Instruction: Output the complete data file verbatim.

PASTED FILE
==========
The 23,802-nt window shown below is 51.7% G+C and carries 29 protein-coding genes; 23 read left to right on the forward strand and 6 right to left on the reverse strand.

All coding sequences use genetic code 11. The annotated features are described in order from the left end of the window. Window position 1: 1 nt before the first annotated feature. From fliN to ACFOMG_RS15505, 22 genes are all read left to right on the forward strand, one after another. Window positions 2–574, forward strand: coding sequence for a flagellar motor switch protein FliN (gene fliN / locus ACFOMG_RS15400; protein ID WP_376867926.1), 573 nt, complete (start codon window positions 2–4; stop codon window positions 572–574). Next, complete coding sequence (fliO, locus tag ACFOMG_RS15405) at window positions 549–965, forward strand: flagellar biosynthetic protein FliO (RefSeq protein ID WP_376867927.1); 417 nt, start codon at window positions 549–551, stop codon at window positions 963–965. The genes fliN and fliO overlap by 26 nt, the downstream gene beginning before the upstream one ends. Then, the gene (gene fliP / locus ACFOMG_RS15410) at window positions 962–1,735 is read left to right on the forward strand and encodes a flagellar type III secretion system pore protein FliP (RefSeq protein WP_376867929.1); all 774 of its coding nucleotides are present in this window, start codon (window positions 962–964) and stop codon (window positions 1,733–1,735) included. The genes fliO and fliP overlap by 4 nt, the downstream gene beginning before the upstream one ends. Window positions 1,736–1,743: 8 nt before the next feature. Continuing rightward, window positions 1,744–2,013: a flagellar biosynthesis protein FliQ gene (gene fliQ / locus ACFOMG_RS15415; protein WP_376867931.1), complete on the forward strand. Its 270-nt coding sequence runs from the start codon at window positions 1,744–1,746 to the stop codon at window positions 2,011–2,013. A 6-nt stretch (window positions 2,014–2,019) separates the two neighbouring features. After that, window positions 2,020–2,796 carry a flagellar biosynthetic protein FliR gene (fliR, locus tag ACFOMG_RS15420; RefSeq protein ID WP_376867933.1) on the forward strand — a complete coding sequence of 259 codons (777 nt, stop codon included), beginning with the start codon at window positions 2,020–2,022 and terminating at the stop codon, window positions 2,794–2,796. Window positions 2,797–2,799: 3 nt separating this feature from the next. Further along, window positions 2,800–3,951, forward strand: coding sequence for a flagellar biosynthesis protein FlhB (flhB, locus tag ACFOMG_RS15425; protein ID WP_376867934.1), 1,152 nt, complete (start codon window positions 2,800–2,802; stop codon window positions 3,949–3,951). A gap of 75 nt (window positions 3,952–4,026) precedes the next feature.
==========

The 23,802-nt window shown below is 51.7% G+C and carries 29 protein-coding genes; 23 read left to right on the forward strand and 6 right to left on the reverse strand.

All coding sequences use genetic code 11. The annotated features are described in order from the left end of the window. Window position 1: 1 nt before the first annotated feature. From fliN to ACFOMG_RS15505, 22 genes are all read left to right on the forward strand, one after another. Window positions 2–574, forward strand: coding sequence for a flagellar motor switch protein FliN (gene fliN / locus ACFOMG_RS15400; protein ID WP_376867926.1), 573 nt, complete (start codon window positions 2–4; stop codon window positions 572–574). Next, complete coding sequence (fliO, locus tag ACFOMG_RS15405) at window positions 549–965, forward strand: flagellar biosynthetic protein FliO (RefSeq protein ID WP_376867927.1); 417 nt, start codon at window positions 549–551, stop codon at window positions 963–965. The genes fliN and fliO overlap by 26 nt, the downstream gene beginning before the upstream one ends. Then, the gene (gene fliP / locus ACFOMG_RS15410) at window positions 962–1,735 is read left to right on the forward strand and encodes a flagellar type III secretion system pore protein FliP (RefSeq protein WP_376867929.1); all 774 of its coding nucleotides are present in this window, start codon (window positions 962–964) and stop codon (window positions 1,733–1,735) included. The genes fliO and fliP overlap by 4 nt, the downstream gene beginning before the upstream one ends. Window positions 1,736–1,743: 8 nt before the next feature. Continuing rightward, window positions 1,744–2,013: a flagellar biosynthesis protein FliQ gene (gene fliQ / locus ACFOMG_RS15415; protein WP_376867931.1), complete on the forward strand. Its 270-nt coding sequence runs from the start codon at window positions 1,744–1,746 to the stop codon at window positions 2,011–2,013. A 6-nt stretch (window positions 2,014–2,019) separates the two neighbouring features. After that, window positions 2,020–2,796 carry a flagellar biosynthetic protein FliR gene (fliR, locus tag ACFOMG_RS15420; RefSeq protein ID WP_376867933.1) on the forward strand — a complete coding sequence of 259 codons (777 nt, stop codon included), beginning with the start codon at window positions 2,020–2,022 and terminating at the stop codon, window positions 2,794–2,796. Window positions 2,797–2,799: 3 nt separating this feature from the next. Further along, window positions 2,800–3,951, forward strand: coding sequence for a flagellar biosynthesis protein FlhB (flhB, locus tag ACFOMG_RS15425; protein ID WP_376867934.1), 1,152 nt, complete (start codon window positions 2,800–2,802; stop codon window positions 3,949–3,951). A gap of 75 nt (window positions 3,952–4,026) precedes the next feature.